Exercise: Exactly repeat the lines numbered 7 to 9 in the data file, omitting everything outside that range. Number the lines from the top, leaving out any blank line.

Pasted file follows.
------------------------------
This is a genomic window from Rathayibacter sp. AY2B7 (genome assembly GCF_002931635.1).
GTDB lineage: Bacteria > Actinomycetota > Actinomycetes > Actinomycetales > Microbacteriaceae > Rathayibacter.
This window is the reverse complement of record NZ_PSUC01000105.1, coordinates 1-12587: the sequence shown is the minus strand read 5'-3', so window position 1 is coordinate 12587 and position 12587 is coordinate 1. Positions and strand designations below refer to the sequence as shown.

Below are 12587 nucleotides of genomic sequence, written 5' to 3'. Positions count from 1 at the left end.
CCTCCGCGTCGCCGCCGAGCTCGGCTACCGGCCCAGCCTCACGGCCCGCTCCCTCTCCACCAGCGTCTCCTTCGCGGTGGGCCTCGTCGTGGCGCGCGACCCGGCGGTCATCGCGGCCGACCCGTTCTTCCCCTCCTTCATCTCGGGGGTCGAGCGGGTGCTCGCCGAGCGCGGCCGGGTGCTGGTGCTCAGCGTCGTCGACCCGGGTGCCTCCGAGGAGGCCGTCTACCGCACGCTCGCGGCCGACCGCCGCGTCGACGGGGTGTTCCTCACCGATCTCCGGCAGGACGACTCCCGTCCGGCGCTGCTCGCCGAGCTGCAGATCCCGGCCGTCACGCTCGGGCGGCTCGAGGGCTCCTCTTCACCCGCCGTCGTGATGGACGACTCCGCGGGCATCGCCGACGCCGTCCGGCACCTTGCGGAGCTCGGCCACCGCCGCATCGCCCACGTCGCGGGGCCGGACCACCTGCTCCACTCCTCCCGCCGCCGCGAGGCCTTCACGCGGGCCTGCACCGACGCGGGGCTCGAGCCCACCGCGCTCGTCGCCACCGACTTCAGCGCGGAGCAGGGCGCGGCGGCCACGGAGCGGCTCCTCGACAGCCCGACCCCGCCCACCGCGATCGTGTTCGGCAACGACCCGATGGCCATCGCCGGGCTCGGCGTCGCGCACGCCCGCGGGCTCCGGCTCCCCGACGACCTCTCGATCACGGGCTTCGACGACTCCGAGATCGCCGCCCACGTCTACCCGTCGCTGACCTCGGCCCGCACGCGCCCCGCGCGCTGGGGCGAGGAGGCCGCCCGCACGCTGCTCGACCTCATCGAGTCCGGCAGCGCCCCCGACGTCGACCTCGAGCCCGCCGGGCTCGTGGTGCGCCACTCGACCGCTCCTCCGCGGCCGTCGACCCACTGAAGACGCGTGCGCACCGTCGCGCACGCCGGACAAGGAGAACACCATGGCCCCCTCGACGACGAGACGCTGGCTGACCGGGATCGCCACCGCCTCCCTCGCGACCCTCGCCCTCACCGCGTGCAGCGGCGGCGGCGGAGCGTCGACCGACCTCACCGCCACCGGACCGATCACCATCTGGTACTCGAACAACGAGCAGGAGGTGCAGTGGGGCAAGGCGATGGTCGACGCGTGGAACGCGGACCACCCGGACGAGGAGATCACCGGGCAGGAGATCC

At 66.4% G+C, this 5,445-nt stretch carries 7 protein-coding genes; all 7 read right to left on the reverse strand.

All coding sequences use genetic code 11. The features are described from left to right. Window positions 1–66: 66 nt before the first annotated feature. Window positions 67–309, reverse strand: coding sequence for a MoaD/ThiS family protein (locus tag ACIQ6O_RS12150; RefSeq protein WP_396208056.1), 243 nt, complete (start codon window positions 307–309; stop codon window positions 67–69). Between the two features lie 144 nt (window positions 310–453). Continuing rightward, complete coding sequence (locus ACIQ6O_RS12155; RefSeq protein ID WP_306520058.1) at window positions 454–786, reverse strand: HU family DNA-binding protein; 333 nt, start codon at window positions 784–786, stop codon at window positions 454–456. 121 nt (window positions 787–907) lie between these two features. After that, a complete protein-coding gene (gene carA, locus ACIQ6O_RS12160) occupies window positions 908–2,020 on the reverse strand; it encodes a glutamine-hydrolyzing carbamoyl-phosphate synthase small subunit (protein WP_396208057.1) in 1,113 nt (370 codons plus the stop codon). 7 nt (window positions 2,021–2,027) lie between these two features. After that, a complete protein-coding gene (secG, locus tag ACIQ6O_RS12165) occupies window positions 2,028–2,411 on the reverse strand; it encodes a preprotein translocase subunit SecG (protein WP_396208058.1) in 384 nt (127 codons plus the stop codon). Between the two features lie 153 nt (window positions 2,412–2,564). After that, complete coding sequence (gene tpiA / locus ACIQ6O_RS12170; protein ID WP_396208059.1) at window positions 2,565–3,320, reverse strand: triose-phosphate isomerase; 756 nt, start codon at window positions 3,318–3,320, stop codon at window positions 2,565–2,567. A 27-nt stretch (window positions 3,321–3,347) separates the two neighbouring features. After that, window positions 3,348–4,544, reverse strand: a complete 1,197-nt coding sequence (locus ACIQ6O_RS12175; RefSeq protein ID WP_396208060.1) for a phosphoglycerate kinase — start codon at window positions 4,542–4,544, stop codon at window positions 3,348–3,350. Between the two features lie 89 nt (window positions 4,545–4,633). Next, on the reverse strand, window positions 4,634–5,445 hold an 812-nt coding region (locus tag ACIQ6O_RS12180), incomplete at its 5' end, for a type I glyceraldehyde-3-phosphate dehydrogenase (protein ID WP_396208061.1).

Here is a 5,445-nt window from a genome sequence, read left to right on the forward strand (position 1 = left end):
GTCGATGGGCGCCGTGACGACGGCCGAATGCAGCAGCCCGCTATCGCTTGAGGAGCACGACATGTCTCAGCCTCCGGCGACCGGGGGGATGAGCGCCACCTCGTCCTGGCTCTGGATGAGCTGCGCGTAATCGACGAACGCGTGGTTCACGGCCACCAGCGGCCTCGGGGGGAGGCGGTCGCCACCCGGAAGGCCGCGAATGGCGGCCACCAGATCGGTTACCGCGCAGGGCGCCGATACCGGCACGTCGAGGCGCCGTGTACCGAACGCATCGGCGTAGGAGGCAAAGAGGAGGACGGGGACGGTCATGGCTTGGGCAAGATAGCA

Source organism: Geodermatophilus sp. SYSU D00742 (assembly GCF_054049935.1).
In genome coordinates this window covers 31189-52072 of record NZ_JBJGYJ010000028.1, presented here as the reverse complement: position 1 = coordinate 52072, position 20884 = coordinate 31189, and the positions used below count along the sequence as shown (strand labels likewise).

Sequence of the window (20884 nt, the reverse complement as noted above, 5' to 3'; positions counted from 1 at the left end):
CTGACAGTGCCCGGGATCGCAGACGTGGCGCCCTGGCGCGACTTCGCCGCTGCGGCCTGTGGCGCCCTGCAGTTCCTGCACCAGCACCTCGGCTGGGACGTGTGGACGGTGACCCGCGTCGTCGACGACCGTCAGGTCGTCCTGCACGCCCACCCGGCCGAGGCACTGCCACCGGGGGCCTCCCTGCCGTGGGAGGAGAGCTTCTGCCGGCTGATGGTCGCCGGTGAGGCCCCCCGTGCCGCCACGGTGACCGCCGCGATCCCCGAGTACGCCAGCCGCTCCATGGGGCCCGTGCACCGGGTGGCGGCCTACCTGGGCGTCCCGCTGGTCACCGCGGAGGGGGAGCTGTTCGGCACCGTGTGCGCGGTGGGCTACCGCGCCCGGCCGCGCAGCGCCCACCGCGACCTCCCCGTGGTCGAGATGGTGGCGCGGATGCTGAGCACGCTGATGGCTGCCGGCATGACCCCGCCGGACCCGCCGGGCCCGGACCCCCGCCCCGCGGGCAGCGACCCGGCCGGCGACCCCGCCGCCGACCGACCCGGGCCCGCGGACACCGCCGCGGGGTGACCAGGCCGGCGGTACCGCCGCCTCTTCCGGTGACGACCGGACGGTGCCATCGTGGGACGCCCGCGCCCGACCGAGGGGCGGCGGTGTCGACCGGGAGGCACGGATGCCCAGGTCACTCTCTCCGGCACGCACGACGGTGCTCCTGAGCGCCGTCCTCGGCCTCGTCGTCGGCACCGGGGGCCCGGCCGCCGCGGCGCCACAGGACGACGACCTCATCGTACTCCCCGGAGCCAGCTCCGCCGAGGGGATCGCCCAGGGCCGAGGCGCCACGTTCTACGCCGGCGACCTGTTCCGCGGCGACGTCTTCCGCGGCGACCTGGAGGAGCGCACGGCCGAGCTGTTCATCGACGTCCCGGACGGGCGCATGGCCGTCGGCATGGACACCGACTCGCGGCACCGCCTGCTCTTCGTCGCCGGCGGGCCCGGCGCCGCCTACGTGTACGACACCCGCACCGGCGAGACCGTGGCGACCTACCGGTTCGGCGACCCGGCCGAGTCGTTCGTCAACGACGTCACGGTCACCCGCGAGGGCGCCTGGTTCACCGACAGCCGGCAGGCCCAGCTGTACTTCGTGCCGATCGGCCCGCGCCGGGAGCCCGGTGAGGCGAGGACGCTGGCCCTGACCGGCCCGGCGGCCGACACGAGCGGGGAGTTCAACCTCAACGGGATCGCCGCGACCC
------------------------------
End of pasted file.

All coding sequences use genetic code 11. The features are described from left to right. Window positions 1–66: 66 nt before the first annotated feature. Window positions 67–309, reverse strand: coding sequence for a MoaD/ThiS family protein (locus tag ACIQ6O_RS12150; RefSeq protein WP_396208056.1), 243 nt, complete (start codon window positions 307–309; stop codon window positions 67–69). Between the two features lie 144 nt (window positions 310–453). Continuing rightward, complete coding sequence (locus ACIQ6O_RS12155; RefSeq protein ID WP_306520058.1) at window positions 454–786, reverse strand: HU family DNA-binding protein; 333 nt, start codon at window positions 784–786, stop codon at window positions 454–456. 121 nt (window positions 787–907) lie between these two features. After that, a complete protein-coding gene (gene carA, locus ACIQ6O_RS12160) occupies window positions 908–2,020 on the reverse strand; it encodes a glutamine-hydrolyzing carbamoyl-phosphate synthase small subunit (protein WP_396208057.1) in 1,113 nt (370 codons plus the stop codon). 7 nt (window positions 2,021–2,027) lie between these two features. After that, a complete protein-coding gene (secG, locus tag ACIQ6O_RS12165) occupies window positions 2,028–2,411 on the reverse strand; it encodes a preprotein translocase subunit SecG (protein WP_396208058.1) in 384 nt (127 codons plus the stop codon). Between the two features lie 153 nt (window positions 2,412–2,564). After that, complete coding sequence (gene tpiA / locus ACIQ6O_RS12170; protein ID WP_396208059.1) at window positions 2,565–3,320, reverse strand: triose-phosphate isomerase; 756 nt, start codon at window positions 3,318–3,320, stop codon at window positions 2,565–2,567. A 27-nt stretch (window positions 3,321–3,347) separates the two neighbouring features. After that, window positions 3,348–4,544, reverse strand: a complete 1,197-nt coding sequence (locus ACIQ6O_RS12175; RefSeq protein ID WP_396208060.1) for a phosphoglycerate kinase — start codon at window positions 4,542–4,544, stop codon at window positions 3,348–3,350. Between the two features lie 89 nt (window positions 4,545–4,633). Next, on the reverse strand, window positions 4,634–5,445 hold an 812-nt coding region (locus tag ACIQ6O_RS12180), incomplete at its 5' end, for a type I glyceraldehyde-3-phosphate dehydrogenase (protein ID WP_396208061.1).

Here is a 5,445-nt window from a genome sequence, read left to right on the forward strand (position 1 = left end):
GTCGATGGGCGCCGTGACGACGGCCGAATGCAGCAGCCCGCTATCGCTTGAGGAGCACGACATGTCTCAGCCTCCGGCGACCGGGGGGATGAGCGCCACCTCGTCCTGGCTCTGGATGAGCTGCGCGTAATCGACGAACGCGTGGTTCACGGCCACCAGCGGCCTCGGGGGGAGGCGGTCGCCACCCGGAAGGCCGCGAATGGCGGCCACCAGATCGGTTACCGCGCAGGGCGCCGATACCGGCACGTCGAGGCGCCGTGTACCGAACGCATCGGCGTAGGAGGCAAAGAGGAGGACGGGGACGGTCATGGCTTGGGCAAGATAGCA